Dictionary.com

corollary

[ kawr-uh-ler-ee, kor-; especially British, kuh-rol-uh-ree ]
/ ˈkɔr əˌlɛr i, ˈkɒr-; especially British, kəˈrɒl ə ri /
Save This Word!

noun, plural cor·ol·lar·ies.
Mathematics. a proposition that is incidentally proved in proving another proposition.
an immediate consequence or easily drawn conclusion.
a natural consequence or result.
QUIZ
TAKE JOY IN ACING THIS QUIZ ON “PRIDE” SYNONYMS
Hold your head up high as you embark on this quiz that explores some of the synonyms and meanings of “pride.”
Question 1 of 7
What does "dignity" mean?

Origin of corollary

1325–75; Middle English <Late Latin corollārium corollary, in Latin: money paid for a garland, a gift, gratuity. See corolla, -ary
Dictionary.com Unabridged Based on the Random House Unabridged Dictionary, © Random House, Inc. 2022

How to use corollary in a sentence

British Dictionary definitions for corollary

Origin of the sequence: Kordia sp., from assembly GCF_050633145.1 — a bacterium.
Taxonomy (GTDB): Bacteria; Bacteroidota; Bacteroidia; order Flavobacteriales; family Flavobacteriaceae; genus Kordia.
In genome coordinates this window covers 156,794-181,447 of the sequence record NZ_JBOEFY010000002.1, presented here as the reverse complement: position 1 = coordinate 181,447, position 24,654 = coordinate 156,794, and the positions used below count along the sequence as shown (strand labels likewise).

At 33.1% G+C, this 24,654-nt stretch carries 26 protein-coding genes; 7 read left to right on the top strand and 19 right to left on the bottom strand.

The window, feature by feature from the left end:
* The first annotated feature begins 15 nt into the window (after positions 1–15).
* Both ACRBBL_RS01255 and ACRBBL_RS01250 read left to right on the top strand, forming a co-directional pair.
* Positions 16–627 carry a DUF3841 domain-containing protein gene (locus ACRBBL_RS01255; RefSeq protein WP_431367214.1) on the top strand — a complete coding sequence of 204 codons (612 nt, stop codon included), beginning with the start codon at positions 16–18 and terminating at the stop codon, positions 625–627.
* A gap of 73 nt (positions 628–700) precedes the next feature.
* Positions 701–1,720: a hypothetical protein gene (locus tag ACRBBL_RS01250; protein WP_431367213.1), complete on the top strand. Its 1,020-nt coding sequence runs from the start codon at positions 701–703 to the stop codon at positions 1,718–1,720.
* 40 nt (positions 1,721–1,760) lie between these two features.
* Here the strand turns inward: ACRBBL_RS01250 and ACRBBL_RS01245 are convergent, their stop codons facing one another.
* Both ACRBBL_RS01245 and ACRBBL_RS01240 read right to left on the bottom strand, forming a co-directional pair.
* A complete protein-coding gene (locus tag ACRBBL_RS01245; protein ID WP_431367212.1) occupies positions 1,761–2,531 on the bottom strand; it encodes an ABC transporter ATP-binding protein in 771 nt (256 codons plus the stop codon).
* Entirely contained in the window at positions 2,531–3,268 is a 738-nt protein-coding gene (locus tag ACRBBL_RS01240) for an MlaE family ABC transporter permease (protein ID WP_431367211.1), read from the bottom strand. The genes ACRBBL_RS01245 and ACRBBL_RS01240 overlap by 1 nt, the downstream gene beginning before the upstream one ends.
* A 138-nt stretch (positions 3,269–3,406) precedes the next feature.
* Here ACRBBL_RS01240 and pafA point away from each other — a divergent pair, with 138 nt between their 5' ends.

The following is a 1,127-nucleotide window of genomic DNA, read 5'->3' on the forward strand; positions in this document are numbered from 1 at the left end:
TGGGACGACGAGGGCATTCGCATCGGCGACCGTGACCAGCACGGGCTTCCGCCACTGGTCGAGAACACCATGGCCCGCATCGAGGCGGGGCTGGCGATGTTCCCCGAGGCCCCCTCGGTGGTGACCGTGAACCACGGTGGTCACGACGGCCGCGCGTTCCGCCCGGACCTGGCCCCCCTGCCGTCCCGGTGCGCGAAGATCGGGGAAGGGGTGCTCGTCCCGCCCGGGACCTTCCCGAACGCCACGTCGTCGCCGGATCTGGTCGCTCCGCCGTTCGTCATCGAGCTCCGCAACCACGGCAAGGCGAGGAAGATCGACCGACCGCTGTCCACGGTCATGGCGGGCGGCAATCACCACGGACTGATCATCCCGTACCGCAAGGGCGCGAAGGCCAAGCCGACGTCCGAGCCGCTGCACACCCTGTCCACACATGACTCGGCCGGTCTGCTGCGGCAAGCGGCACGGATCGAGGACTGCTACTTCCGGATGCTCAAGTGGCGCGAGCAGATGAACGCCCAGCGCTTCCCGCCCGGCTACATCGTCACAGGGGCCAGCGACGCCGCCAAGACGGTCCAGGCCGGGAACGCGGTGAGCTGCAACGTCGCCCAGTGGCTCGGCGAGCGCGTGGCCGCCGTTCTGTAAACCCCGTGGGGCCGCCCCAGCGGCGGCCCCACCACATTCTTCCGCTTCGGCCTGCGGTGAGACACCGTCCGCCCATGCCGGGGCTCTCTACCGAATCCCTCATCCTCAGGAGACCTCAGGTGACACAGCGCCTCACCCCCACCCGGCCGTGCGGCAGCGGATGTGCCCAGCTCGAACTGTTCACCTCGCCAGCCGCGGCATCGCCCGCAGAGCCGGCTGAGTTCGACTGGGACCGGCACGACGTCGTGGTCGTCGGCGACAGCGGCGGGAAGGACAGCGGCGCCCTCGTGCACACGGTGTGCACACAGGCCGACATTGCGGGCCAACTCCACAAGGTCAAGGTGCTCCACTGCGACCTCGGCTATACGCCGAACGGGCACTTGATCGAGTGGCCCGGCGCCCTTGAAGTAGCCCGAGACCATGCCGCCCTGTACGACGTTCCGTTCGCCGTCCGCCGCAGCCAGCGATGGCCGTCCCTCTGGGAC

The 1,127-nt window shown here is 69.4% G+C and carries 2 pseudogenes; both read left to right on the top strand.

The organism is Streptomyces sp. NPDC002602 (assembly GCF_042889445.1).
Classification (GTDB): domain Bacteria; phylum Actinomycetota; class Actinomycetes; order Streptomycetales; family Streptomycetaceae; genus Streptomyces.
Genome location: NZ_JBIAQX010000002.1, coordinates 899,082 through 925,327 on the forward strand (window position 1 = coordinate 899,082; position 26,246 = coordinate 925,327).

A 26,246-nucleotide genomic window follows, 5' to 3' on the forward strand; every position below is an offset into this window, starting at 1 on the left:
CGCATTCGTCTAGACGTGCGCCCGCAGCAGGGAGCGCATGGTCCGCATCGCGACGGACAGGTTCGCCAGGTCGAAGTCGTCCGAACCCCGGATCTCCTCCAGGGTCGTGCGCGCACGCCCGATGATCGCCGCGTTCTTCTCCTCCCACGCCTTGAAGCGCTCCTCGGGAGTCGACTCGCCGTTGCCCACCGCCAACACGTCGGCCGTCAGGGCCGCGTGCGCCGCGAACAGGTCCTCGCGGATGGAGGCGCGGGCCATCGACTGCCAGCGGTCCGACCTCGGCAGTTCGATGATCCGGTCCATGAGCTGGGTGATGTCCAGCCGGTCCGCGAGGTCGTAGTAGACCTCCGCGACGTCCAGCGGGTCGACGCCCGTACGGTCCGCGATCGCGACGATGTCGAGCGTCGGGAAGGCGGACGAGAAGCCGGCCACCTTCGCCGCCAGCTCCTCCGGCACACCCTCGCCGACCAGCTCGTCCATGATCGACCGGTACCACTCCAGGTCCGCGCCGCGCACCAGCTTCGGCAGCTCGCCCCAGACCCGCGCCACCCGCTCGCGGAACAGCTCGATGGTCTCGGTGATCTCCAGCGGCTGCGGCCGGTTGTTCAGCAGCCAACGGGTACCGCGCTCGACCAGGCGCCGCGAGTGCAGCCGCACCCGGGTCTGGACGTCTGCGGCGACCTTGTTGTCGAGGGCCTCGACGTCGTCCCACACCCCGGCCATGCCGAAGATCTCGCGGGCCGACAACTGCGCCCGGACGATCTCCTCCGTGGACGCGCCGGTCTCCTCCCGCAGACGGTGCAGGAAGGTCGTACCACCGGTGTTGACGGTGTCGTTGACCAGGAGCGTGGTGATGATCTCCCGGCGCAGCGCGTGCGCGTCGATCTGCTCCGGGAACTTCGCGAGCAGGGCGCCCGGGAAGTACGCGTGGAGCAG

corollary
/ (kəˈrɒlərɪ) /

noun plural -laries
a proposition that follows directly from the proof of another proposition
an obvious deduction
a natural consequence or result
adjective
consequent or resultant

Word Origin for corollary

C14: from Latin corollārium money paid for a garland, from Latin corolla garland, from corōna crown
Collins English Dictionary - Complete & Unabridged 2012 Digital Edition © William Collins Sons & Co. Ltd. 1979, 1986 © HarperCollins Publishers 1998, 2000, 2003, 2005, 2006, 2007, 2009, 2012

Scientific definitions for corollary

corollary
[ kôrə-lĕr′ē ]

A statement that follows with little or no proof required from an already proven statement. For example, it is a theorem in geometry that the angles opposite two congruent sides of a triangle are also congruent. A corollary to that statement is that an equilateral triangle is also equiangular.
The American Heritage® Science Dictionary Copyright © 2011. Published by Houghton Mifflin Harcourt Publishing Company. All rights reserved.
FEEDBACK